But its calls for change address just one side. Israelis are the aggressors. Palestinian Arabs are the victims and powerless to change much in their lives and society. The occupation is at the heart of the conflict. And terrorism – is simply missing from the narrative. 
They concede their line is unrepresentative of Israel’s bereaved families. Nonetheless it has stayed dismayingly consistent throughout the 15 years we have observed them. How is this offensive?
PCFF likes to say its work constitutes “an alternative to hatred and revenge”. The realization sank in some years ago that the hatred and revenge for which they have “an alternative” are what they tell the world the rest of us Israelis feel. It’s repugnant and it’s also untrue. Their messages adopt the language of bereavement. But their substance is skewed to the political. In my view, it’s calibrated to meet the political expectations of funders.
(Pointing out the sharp divergence between what claim to do and the reality is beyond the scope of this short comment. The blog Frimet and I write [meaning ThisOngoingWar, which you are probably reading now] has more: click here)
Everyone ought to be free to promote their own political view of the conflict. Though I find it offensive, PCFF are entitled to exploit bereavement to raise funds and to promote specific ideological positions.  
They don’t owe me or anyone else an accounting – except their funders. Funders can embrace or reject that approach. 
Let PCFF do whatever they feel needs to be done. But it’s absurd for them to argue that they are entitled to US government funding. If their work produces an acceptable return on investment, however that’s defined, funders will seek them out. The broader issue though is about how large bodies, often controlled by governments, use sometimes-vast aid funds to influence and even change the political landscape in other countries.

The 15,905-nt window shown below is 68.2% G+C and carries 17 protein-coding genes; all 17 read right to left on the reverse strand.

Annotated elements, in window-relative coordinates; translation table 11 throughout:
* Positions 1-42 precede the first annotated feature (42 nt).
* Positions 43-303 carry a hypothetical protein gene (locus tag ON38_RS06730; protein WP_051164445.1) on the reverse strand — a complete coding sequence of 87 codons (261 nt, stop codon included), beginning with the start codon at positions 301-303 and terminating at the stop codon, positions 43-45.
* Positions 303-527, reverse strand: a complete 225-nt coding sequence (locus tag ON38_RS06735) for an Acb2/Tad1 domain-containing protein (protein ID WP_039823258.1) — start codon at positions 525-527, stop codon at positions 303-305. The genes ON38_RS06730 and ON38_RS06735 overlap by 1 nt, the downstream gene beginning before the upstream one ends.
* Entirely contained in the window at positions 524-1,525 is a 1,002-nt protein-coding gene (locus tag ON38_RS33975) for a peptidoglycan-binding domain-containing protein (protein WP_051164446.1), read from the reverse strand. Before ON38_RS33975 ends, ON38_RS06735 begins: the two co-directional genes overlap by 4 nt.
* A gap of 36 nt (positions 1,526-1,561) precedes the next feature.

Jerusalem-based NGO Monitor is mentioned in Jeffay’s article. I play a tiny committee-member’s role there that gives me some insight into the distortions and the double standards that are often part of the funding industry. A notorious illustration: the Abbas regime’s rewards-for-terror stipends scheme has produced a devastating harvest of deaths and blighted lives on both sides since Arafat’s time.
The PA has for all practical purposes been insolvent through all those years. Those stipends and that hideous scheme are made possible only by foreign funding. Let it be critically reviewed widely, often, transparently and with vigour.

If you care to review (and of course to respond to) the critiques we have offered of PCFF and its approach, here are some:

Wednesday, September 19, 2018

19-Sep-18: Kol Nidrei night stabbing attack at entrance to Jerusalem's Old City